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Alligator snapping turtle
Alligator snapping turtle.jpg
Conservation status
Scientific classification
Genus:
Macrochelys
Species:
temminckii
Synonyms

The alligator snapping turtle (Macrochelys temminckii) is a species of turtle in the family Chelydridae. The species is native to freshwater habitats in the United States. M. temminckii is one of the heaviest freshwater turtles in the world. It is the largest freshwater species of turtle in North America. It is often associated with, but not closely related to, the common snapping turtle, which is in the genus Chelydra. The specific epithet temminckii is in honor of Dutch zoologist Coenraad Jacob Temminck.

Taxonomy

Although it was once believed that only one extant species exists in the genus Macrochelys, recent studies have shown that there are two species, the other being the Suwannee snapping turtle (M. suwanniensis) of the Suwannee River A third species, the Apalachicola snapping turtle (M. apalachicolae), has been proposed, but is generally not recognized.

Common name

The alligator snapping turtle is given its common name because of its immensely powerful jaws and distinct ridges on its shell that are similar in appearance to the rough, ridged skin of an alligator. It is also slightly less commonly known as "the loggerhead snapper" (not to be confused with the loggerhead sea turtle or loggerhead musk turtle).

Distribution and habitat

The alligator snapping turtle is found primarily in waters of the southeastern United States. It is found from the Florida Panhandle west to East Texas, north to southeastern Kansas, Missouri, southeastern Iowa, western Illinois, southern Indiana, western Kentucky, and western Tennessee. Typically, only nesting females venture onto open land.

There are non-native established invasive populations of the alligator snapping turtle in South Africa.

Physical description

Macrochelys temminckiiHolbrookV1P24A
Illustration from Holbrook's North American Herpetology, 1842

The alligator snapping turtle is characterized by a large, heavy head, and a long, thick shell with three dorsal ridges of large scales (osteoderms), giving it a primitive appearance reminiscent of some of the plated dinosaurs, most notably Ankylosaurus. It can be immediately distinguished from the common snapping turtle by the three distinct rows of spikes and raised plates on the carapace, whereas the common snapping turtle has a smoother carapace. M. temminckii is a solid gray, brown, black, or olive-green in color, and often covered with algae. It has radiating yellow patterns around the eyes, serving to break up the outline of the eyes to keep the turtle camouflaged. The eyes are also surrounded by a star-shaped arrangement of fleshy, filamentous "eyelashes".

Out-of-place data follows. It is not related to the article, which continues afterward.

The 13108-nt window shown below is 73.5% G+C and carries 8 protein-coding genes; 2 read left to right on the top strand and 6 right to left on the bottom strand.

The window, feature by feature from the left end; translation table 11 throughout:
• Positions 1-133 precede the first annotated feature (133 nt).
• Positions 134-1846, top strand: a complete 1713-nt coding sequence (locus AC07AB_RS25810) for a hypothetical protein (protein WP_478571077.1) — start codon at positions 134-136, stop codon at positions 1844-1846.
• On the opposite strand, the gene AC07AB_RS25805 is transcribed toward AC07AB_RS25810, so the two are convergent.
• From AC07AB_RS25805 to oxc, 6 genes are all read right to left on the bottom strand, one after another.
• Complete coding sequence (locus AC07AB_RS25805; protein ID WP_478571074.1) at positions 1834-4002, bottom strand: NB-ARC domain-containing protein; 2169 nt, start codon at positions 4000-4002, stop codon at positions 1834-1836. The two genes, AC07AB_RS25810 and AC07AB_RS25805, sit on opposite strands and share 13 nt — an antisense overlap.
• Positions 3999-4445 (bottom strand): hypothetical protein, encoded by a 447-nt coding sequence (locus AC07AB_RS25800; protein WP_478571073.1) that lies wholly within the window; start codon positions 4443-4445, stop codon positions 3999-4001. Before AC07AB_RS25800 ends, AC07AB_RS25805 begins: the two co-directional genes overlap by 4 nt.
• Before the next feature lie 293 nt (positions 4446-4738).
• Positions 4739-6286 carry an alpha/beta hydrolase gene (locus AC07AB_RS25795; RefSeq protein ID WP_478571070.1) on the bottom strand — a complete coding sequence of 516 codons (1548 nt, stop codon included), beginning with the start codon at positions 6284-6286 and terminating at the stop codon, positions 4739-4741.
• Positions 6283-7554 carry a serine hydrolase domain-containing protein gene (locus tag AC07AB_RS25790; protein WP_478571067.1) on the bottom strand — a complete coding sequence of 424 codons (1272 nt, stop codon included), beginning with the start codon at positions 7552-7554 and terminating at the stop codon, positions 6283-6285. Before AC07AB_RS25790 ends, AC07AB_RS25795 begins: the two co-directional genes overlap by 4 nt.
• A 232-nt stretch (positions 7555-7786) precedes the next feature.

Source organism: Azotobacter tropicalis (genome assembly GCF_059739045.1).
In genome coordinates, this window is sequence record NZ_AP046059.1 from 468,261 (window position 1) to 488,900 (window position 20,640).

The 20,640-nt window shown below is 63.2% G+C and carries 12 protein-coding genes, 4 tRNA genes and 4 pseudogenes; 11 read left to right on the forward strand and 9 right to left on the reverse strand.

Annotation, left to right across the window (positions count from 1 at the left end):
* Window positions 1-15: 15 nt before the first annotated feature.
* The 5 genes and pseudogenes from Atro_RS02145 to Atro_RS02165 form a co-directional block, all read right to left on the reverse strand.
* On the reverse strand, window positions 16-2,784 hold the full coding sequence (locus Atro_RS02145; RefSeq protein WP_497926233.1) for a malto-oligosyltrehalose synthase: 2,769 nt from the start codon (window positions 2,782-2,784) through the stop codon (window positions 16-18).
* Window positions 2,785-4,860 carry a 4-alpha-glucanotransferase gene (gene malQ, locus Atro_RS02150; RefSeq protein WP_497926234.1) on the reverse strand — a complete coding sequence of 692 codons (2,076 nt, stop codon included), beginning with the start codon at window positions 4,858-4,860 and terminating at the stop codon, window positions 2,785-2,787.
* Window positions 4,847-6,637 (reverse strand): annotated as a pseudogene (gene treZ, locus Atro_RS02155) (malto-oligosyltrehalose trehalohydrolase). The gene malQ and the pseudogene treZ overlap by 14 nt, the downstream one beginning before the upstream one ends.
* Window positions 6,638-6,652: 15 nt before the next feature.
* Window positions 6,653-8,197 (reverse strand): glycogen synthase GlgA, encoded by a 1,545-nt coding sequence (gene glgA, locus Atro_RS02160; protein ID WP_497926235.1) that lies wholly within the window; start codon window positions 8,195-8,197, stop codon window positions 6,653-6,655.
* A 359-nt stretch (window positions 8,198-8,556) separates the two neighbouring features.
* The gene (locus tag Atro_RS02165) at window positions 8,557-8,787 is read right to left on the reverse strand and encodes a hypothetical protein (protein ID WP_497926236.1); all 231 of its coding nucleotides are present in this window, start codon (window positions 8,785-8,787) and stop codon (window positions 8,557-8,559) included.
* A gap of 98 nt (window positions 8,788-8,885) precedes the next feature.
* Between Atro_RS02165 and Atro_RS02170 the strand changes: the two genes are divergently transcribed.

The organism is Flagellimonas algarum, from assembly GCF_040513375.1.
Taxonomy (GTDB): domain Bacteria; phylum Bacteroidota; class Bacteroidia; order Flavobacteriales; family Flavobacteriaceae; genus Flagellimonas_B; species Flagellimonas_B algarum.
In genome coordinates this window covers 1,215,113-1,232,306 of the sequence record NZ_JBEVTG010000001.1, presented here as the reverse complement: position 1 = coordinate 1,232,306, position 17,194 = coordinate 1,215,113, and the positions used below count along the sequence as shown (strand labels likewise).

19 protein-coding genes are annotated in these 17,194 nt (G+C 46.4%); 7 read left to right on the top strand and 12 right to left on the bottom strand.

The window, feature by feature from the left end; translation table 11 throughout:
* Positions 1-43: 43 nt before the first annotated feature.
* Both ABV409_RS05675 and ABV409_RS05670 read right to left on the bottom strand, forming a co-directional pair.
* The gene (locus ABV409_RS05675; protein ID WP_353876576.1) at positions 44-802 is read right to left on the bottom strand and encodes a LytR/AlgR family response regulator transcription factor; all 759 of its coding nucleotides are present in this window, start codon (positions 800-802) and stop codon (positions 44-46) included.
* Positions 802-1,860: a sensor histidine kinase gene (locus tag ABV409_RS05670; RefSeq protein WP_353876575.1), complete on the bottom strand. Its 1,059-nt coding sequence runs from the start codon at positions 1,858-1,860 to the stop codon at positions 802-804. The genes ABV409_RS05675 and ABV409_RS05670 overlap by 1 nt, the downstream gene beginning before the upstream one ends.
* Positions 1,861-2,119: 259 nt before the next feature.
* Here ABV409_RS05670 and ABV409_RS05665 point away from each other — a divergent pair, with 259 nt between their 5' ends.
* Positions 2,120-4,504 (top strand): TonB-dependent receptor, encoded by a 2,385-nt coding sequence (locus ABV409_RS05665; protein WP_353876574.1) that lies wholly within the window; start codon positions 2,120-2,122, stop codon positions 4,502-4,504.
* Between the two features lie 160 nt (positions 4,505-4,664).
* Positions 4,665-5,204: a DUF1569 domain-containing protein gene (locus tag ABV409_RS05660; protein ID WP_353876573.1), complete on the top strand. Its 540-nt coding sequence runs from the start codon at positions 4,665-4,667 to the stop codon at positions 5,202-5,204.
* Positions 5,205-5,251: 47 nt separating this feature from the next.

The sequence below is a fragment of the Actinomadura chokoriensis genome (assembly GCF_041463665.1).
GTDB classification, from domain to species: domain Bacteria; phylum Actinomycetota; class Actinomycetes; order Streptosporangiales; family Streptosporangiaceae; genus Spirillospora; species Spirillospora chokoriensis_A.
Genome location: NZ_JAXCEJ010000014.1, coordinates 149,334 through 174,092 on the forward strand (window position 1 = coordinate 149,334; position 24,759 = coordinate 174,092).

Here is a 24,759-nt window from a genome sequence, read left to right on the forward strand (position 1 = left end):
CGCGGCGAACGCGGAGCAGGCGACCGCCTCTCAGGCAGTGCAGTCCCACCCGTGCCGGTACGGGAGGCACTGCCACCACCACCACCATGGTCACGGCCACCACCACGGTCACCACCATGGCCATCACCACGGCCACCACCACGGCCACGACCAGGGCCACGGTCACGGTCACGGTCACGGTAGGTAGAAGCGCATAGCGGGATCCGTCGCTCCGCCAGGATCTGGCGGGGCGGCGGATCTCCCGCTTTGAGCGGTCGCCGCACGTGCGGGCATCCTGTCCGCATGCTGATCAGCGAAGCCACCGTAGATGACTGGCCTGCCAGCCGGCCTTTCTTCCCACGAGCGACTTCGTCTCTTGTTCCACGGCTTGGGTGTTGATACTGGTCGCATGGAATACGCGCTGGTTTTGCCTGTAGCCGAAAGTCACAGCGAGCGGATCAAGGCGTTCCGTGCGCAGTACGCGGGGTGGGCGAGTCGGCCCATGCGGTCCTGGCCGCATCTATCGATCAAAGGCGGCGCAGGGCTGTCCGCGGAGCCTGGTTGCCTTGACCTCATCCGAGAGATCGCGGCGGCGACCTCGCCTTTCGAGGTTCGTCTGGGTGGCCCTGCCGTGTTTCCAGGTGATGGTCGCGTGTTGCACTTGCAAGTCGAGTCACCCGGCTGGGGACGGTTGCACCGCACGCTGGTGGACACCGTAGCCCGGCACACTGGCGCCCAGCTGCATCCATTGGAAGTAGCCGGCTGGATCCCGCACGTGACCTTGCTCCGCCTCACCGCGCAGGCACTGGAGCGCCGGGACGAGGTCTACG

Alligator Snapping Turtle Skeleton
Skeleton of an alligator snapping turtle on display at the Museum of Osteology.

Though not verified, a 183 kg (403 lb) alligator snapping turtle was found in Kansas in 1937, but the largest verifiable one is debatable. One weighed at the Shedd Aquarium in Chicago was a 16-year resident giant alligator snapper weighing 113 kg (249 lb), sent to the Tennessee Aquarium as part of a breeding loan in 1999, where it subsequently died. Another weighing 107 kg (236 lb) was housed at the Brookfield Zoo in suburban Chicago. Another large turtle reportedly weighed 135 kg (298 lb). The species generally does not grow quite that large. Breeding maturity is attained around 8 kg (18 lb), when the straight carapace length is around 33 cm (13 in), but then the species continues to grow throughout life. Excluding exceptionally large specimens, adult alligator snapping turtles generally range in carapace length from 35 to 80.8 cm (13.8 to 31.8 in) and weigh from 8.4 to 80 kg (19 to 176 lb). Males are typically larger than females. 88 adult alligator snapping turtles averaged 21.05 kg (46.4 lb), 92 averaged 19.72 kg (43.5 lb), and 249 averaged 13.5 kg (30 lb). Usually very old males comprise the specimens that weigh in excess of 45 kg (99 lb) per most population studies. Among extant freshwater turtles, only the little-known giant softshell turtles of the genera Chitra, Rafetus, and Pelochelys, native to Asia, reach comparable sizes.

Alligator snapping turtle less than 1 year old
Head of a young alligator snapping turtle
Alligator snapping turtle - Geierschildkröte - Alligatorschildkröte - Macrochelys temminckii 01
Alligator snapping turtle with carpet of algae